Weekend Minimalism: The Joy of Cast Iron Cooking

Note: This is re-posted from March 2011.

I know that there are a lot of blogs that address cast iron cooking, but I thought I would share some of my tips. Using cast iron is very easy once you get the hang of it, and I find clean-up to be quicker than it was with my old Teflon pans.

Here are some tips that have worked well for me:

1. Shop at antique stores for pans. The older, American-made pans are of a much higher quality than the newer pans. Look for Griswold or Wagner pans. They will have a smoother surface than the newer pans.

2. Get the pan clean! It is probably covered in rust and old seasoning. We have taken a wire brush or sand paper to old pans. Under the grime, you will find a beautiful, very workable surface.

3. Once the grime is gone, it’s time to season. You’ll need some lard (we’ve had MUCH better success with lard than any vegetable oils) and a very hot oven. We’ve put ours in when it was on self-cleaning cycle (back when we had a self-cleaning oven!). Let it cool, wipe it off, and repeat. More tips for seasoning can be found here.

4. When you cook, be sure to use butter–and lots of it, at first! This will help maintain the seasoning.

5. For clean-up, just wipe the pan with a clean, dry towel. For sticky messes, use a wet washcloth or hot water. Set the pan on low heat to dry.

We used to have two cast iron pans–a skillet and a saucepan. They hung on the wall, along with our metal spatula, and traveled with us camping and on our boat. We discovered that the saucepan was not as useful as a stainless pan, since I mainly used it for stocks and applesauce (both of which turned gray and tasted like iron).  Now we have a cast iron skillet and a stainless pressure cooker.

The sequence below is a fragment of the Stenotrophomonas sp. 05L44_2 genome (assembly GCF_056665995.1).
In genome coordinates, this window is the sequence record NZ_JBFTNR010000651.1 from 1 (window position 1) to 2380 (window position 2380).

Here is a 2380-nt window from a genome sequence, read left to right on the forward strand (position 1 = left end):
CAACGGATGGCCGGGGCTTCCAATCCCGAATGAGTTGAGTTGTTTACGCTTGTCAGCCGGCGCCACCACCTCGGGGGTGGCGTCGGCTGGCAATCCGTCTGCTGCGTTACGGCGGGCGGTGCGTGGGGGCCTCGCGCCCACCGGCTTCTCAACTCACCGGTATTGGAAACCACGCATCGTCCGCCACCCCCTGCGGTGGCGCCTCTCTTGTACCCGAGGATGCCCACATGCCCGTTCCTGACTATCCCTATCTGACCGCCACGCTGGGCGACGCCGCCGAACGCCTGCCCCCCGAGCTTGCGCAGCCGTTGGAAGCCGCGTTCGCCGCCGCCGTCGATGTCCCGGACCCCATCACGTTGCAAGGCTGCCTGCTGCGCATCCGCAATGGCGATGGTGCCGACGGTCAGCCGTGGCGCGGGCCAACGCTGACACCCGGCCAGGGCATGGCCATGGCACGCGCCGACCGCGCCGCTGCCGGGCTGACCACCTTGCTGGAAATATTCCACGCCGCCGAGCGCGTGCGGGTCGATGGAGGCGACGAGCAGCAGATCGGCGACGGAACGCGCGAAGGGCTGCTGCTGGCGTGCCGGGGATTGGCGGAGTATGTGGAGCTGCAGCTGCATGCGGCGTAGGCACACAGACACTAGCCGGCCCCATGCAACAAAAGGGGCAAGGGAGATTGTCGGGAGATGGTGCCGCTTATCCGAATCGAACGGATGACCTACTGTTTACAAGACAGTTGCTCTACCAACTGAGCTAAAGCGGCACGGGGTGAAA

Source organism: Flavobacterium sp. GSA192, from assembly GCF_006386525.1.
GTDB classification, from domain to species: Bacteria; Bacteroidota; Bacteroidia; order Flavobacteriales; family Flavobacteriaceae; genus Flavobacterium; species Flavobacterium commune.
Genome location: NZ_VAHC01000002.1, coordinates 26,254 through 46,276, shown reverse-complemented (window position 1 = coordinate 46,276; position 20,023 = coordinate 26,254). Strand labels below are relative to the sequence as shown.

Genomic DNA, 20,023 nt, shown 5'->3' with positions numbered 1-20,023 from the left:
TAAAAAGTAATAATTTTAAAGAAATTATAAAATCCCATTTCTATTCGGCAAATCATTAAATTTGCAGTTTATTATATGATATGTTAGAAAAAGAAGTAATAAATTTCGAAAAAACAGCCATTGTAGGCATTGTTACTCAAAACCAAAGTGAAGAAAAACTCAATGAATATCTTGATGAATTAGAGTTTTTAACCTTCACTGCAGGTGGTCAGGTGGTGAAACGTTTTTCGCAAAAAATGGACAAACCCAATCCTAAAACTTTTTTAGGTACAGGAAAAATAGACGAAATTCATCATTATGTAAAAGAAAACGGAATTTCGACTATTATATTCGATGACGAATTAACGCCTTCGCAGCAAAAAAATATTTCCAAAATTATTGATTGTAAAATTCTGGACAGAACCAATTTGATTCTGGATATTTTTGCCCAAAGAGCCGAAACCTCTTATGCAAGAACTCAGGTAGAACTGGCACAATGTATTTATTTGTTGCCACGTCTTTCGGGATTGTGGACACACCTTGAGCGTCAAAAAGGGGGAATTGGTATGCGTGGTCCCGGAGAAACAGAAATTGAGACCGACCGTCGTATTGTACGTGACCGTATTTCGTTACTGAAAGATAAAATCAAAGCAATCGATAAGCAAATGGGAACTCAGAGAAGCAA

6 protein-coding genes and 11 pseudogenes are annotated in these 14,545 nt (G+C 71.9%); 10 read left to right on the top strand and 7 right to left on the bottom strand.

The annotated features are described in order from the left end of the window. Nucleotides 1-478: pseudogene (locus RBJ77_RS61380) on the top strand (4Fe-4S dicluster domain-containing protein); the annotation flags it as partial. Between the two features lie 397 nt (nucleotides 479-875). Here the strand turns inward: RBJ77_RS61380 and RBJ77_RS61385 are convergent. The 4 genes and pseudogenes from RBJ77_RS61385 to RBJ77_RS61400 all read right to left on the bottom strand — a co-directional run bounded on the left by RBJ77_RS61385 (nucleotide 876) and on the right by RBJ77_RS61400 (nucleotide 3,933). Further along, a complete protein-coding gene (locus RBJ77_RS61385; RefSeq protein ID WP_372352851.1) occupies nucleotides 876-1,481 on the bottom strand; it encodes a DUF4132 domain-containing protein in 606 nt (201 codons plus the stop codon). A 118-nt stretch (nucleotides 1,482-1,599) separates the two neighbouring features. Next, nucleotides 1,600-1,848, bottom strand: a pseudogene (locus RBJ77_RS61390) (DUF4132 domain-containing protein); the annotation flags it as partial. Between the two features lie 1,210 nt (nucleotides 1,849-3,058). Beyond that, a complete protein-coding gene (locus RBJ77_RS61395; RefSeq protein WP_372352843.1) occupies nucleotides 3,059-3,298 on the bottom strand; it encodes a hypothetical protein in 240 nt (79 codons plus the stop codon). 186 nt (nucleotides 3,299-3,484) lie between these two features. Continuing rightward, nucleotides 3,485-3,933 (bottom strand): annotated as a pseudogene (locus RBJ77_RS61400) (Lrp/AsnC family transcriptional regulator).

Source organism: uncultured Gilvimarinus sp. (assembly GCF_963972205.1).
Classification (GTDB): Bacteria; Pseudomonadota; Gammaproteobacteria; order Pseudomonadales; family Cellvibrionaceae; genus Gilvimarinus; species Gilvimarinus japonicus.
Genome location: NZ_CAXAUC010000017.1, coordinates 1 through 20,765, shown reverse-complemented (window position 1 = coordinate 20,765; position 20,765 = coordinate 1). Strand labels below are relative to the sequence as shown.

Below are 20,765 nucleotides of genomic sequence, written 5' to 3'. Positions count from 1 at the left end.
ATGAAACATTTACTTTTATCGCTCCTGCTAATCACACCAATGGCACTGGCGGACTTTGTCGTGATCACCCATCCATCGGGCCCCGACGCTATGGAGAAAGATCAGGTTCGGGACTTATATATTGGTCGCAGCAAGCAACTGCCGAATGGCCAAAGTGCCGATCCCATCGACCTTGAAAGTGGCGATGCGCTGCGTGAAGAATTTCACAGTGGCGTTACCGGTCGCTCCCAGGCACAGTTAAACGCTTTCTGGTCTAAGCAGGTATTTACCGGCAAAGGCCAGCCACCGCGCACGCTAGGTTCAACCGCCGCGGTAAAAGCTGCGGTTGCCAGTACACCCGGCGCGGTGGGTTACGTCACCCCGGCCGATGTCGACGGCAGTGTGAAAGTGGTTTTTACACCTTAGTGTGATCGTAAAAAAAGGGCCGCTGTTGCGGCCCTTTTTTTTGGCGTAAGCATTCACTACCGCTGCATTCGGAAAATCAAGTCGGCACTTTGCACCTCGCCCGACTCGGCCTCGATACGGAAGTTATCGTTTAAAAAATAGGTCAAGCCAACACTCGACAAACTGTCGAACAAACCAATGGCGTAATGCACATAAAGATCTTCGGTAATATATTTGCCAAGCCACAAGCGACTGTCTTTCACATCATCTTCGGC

Cast iron pans can also be used for baking, although the clean-up will be a little more difficult.

Happy cooking!


9 thoughts on “Weekend Minimalism: The Joy of Cast Iron Cooking

  1. Never cooked in one so far. I hate teflon pans, I find them a pain to use and of course there are the chemicals to consider. I enjoy stainless steel for most things, but I had a boyfriend years ago who cooked me some amazing meals in cast iron pans.

    • Oh Lois, get some! And I mean SOME not one. I’m from the south originally so grew up with them, but had to convert my Yankee husband. He loves them now too. We have 3 skillets (different sizes), chicken fryer (not that we ever use it for that), Dutch Oven and 2 loaf pans. Oh, and a stove-top griddle. We use the Dutch Oven to bake bread too.

    • I do like my stainless pressure cooker. 🙂 We had Teflon when we first got married, and I was surprised that stainless and cast iron could be just as easy (or easier) to clean, if you treat them the right way.

      • I didn’t do much of the cooking in my grandparents house, yet they had stainless steel pans and never complained about the cleanup. It wasn’t until I started to use it that I wondered why I ever used teflon in the first place.

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